Masaaki Shirakawa, the Bank of Japan governor who protected the nation from financial shocks while failing to defeat deflation, was awarded a 22.2 million yen ($219,000) performance bonus by his peers at the BOJ.
The payment was calculated on the basis of a 1.5 out of 2 rating for his five years at the helm, an annual report posted on the BOJ’s website yesterday showed. The central bank said previously that the assessment would be by colleagues who remained on the policy board when the governor and two deputies exited in March.
Haruhiko Kuroda, Shirakawa’s replacement, is rolling out unprecedented monetary easing to try to jolt the world’s third-biggest economy out of a deflationary malaise. In March, Shirakawa concluded what he called an “extreme” period, which included the global financial crisis, by warning that increasing the supply of money won’t be enough by itself to end deflation.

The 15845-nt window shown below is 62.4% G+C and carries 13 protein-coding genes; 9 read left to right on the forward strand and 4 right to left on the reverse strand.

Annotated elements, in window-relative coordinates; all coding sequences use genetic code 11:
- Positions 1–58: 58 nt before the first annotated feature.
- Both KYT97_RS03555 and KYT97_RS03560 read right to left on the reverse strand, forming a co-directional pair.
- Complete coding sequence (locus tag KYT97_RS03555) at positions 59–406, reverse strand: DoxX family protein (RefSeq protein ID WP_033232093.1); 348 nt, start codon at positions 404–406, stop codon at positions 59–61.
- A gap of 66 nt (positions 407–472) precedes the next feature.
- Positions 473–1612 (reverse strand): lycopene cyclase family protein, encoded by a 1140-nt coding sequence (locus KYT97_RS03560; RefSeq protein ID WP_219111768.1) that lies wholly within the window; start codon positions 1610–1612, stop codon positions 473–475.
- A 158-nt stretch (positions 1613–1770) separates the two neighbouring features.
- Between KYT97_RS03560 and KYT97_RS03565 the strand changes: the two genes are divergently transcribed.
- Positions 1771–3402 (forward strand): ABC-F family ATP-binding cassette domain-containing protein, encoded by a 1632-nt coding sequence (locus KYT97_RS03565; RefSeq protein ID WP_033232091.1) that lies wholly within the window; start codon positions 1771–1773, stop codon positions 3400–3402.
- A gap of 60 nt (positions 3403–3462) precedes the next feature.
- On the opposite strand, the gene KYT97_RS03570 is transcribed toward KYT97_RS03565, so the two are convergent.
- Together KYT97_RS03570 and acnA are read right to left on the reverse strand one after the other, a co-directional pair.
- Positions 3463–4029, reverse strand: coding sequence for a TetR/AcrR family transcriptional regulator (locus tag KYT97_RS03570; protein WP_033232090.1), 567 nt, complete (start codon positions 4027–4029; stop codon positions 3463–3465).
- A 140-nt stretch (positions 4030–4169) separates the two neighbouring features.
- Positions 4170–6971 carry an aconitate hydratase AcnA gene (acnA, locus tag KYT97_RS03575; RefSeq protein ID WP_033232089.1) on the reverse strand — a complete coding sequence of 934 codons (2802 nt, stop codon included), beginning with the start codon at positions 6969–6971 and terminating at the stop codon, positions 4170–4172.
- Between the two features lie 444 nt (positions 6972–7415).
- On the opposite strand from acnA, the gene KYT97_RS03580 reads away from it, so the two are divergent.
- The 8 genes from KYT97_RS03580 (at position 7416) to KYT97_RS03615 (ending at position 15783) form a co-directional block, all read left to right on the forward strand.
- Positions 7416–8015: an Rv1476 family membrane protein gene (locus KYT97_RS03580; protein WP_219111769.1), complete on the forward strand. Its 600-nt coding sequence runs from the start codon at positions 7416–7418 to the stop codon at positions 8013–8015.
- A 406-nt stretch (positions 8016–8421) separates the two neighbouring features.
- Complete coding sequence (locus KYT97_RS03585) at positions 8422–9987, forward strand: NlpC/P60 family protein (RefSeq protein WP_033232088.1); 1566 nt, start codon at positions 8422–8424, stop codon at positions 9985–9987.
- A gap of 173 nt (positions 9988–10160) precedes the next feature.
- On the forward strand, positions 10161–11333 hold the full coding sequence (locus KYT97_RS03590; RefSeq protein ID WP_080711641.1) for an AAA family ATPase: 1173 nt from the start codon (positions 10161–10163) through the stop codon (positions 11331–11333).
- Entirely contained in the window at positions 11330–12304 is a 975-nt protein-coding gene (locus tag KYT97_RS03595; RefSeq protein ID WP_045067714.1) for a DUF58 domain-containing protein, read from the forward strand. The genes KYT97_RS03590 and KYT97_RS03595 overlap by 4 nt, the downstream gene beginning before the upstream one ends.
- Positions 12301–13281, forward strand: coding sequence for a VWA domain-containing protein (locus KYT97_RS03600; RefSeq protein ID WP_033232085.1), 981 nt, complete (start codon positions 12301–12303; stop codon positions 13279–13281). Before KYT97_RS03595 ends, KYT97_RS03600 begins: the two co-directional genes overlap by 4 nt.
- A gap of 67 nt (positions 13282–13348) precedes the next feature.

“Monetary policy of course has a role, but it’s necessary for a wide range of institutions to make efforts to boost competitiveness and growth potential,” Shirakawa said at his final press conference.
The only previous governor to be scored on the scale was Shirakawa’s predecessor Toshihiko Fukui, who received a mark of 1.5, according to a BOJ spokeswoman. The rating is multiplied by monthly salary and months of service, and then divided by eight to determine the bonus.
Shirakawa’s monthly pay was about 2 million yen, while his deputies Hirohide Yamaguchi and Kiyohiko Nishimura earned about 1.6 million yen, according to the BOJ.
Koichi Hamada, an economic adviser to Japanese Prime Minister Shinzo Abe, said in an interview in Tokyo this week that he gave Kuroda a high score for his efforts during his first months in the job.
“I would avoid giving him full marks because I don’t see everything he does,” Hamada said. “I would give him about 90 percent.”